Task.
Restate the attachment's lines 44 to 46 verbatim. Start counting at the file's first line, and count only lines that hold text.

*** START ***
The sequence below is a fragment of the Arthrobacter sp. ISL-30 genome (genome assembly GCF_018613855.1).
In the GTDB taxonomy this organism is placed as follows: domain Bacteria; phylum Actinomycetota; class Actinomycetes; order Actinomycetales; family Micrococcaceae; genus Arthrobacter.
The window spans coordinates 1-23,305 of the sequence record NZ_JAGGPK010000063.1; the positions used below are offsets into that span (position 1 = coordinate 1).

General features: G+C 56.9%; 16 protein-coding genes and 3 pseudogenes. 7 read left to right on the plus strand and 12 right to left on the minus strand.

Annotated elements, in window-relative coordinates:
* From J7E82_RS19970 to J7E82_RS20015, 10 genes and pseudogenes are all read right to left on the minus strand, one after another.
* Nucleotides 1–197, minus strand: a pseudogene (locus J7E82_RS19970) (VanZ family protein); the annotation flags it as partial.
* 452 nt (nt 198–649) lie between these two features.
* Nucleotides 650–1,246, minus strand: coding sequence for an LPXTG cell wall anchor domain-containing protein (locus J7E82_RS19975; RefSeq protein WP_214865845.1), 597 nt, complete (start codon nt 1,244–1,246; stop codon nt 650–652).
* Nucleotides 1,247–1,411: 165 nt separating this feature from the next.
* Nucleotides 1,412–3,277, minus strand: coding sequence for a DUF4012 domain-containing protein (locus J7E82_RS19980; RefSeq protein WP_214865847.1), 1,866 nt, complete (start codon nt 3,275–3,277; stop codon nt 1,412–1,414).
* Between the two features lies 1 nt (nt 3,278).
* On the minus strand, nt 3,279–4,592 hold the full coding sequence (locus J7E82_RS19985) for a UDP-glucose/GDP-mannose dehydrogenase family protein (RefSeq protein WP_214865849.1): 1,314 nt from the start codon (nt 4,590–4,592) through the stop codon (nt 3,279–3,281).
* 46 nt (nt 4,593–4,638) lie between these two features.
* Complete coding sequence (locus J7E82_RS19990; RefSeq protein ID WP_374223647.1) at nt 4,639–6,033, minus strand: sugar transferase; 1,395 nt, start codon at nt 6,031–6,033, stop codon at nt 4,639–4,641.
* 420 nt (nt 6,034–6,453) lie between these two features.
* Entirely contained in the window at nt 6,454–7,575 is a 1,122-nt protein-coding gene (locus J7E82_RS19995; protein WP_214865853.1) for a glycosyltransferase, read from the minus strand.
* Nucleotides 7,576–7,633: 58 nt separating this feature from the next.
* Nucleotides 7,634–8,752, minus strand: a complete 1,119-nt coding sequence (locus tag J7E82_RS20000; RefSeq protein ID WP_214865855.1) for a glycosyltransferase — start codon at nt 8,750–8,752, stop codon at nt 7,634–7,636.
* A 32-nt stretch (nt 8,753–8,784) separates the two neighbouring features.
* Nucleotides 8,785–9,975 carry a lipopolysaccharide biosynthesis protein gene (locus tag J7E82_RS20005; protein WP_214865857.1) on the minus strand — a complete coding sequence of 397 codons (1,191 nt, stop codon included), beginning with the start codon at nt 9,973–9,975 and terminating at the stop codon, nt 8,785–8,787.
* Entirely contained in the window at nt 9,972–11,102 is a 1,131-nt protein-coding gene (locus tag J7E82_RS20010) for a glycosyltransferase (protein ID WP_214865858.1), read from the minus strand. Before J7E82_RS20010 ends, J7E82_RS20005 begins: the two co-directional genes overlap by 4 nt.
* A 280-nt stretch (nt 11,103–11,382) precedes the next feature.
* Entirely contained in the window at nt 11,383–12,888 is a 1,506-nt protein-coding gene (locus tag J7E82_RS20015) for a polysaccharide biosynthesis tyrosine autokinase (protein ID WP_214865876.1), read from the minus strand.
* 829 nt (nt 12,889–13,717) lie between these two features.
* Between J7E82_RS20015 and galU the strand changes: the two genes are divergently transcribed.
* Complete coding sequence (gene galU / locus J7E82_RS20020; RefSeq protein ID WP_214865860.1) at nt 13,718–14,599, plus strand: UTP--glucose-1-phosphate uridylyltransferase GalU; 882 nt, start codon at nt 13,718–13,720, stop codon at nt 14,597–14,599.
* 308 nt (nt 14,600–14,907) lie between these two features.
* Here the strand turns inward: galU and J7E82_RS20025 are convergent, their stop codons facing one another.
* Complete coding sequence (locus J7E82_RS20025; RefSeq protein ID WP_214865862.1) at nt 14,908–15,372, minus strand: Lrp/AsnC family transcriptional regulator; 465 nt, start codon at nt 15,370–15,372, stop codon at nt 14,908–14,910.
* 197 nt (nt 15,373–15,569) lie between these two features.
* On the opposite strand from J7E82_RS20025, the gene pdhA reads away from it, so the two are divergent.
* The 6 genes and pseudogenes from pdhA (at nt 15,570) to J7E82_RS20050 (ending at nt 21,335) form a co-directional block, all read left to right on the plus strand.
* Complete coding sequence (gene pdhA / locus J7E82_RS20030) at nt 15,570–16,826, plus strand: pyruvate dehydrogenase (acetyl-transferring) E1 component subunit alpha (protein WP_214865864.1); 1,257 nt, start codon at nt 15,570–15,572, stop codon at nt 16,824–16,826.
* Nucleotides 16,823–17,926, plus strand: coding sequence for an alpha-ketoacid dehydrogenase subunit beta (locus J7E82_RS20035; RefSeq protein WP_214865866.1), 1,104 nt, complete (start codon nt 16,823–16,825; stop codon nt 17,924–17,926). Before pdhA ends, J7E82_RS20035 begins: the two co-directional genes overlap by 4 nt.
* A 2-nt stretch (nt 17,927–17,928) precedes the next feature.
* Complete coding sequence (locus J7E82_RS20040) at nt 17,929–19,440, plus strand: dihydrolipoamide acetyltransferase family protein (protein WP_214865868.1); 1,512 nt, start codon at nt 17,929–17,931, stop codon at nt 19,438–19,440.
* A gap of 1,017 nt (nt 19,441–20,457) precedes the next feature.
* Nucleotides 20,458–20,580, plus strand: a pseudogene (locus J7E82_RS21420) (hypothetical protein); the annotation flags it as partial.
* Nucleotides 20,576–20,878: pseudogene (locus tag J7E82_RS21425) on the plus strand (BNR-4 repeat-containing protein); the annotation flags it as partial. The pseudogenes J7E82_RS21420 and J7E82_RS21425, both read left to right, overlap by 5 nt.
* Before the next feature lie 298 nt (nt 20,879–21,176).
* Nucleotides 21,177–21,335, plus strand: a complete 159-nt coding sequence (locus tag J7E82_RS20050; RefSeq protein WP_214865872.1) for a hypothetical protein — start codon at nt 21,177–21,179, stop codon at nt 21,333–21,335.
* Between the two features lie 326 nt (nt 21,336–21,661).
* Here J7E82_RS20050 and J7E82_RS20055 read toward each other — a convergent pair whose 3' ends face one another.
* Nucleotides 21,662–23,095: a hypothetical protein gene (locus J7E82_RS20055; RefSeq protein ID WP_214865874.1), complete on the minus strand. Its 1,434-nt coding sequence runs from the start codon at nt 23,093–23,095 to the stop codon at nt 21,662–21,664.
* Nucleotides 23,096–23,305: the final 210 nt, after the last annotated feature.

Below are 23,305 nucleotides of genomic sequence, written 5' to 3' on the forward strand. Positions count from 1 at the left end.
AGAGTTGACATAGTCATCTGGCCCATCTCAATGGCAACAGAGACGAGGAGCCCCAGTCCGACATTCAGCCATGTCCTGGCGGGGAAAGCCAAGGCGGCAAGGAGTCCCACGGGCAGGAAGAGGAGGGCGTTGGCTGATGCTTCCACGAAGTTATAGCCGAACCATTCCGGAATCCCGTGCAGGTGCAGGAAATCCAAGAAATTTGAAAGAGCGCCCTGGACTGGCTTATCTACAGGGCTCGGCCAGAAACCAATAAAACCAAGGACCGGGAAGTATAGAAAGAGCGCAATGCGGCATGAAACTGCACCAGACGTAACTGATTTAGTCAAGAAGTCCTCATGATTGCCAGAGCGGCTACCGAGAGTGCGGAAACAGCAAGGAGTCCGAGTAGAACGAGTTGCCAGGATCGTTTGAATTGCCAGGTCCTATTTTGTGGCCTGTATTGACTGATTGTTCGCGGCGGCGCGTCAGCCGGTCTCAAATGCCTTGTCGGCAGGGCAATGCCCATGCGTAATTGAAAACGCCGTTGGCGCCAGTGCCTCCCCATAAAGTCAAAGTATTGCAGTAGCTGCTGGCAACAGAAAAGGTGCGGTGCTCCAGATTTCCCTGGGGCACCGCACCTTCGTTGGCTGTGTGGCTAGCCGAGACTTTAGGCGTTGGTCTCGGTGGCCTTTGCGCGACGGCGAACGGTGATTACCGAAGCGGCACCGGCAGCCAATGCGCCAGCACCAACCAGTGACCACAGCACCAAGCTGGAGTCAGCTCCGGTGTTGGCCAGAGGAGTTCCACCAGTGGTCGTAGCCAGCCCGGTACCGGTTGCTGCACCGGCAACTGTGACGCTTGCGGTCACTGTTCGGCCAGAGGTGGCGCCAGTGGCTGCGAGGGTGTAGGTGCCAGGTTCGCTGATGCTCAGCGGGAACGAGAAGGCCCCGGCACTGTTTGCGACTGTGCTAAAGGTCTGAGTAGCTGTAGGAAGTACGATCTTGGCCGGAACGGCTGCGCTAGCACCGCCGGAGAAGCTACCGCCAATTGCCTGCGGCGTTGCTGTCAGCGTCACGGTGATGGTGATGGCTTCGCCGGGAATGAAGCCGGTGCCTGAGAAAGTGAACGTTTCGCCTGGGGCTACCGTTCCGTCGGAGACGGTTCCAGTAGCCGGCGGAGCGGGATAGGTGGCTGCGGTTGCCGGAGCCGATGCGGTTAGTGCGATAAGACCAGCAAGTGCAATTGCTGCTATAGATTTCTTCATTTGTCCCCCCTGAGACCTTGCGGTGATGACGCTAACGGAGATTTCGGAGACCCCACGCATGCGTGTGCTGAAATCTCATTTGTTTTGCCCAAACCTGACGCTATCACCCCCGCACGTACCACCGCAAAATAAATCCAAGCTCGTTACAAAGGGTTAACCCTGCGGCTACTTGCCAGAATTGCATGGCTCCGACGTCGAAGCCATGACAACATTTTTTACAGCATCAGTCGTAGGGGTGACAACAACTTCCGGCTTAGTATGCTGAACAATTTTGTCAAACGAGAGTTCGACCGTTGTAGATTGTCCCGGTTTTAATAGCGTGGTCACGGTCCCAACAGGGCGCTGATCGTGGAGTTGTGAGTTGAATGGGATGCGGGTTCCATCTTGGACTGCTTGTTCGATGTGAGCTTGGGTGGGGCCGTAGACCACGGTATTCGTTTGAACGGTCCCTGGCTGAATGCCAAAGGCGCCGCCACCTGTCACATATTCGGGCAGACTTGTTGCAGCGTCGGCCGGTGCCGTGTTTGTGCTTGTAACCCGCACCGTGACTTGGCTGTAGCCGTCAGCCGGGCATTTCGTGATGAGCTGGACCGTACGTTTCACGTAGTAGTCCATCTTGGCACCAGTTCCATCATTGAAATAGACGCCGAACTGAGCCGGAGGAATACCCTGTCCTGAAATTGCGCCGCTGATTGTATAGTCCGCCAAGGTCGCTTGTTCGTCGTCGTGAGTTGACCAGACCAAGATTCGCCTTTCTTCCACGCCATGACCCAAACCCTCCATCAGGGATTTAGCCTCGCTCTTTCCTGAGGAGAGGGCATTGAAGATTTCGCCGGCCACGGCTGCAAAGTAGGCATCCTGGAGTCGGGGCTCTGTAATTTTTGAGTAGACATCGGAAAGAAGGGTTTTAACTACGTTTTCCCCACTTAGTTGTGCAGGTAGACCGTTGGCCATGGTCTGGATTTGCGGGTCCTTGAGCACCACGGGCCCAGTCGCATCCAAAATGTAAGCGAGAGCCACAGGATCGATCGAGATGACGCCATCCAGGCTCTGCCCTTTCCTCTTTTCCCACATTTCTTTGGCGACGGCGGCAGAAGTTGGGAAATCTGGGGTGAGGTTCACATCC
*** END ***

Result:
* Here J7E82_RS20050 and J7E82_RS20055 read toward each other — a convergent pair whose 3' ends face one another.
* Nucleotides 21,662–23,095: a hypothetical protein gene (locus J7E82_RS20055; RefSeq protein ID WP_214865874.1), complete on the minus strand. Its 1,434-nt coding sequence runs from the start codon at nt 23,093–23,095 to the stop codon at nt 21,662–21,664.
* Nucleotides 23,096–23,305: the final 210 nt, after the last annotated feature.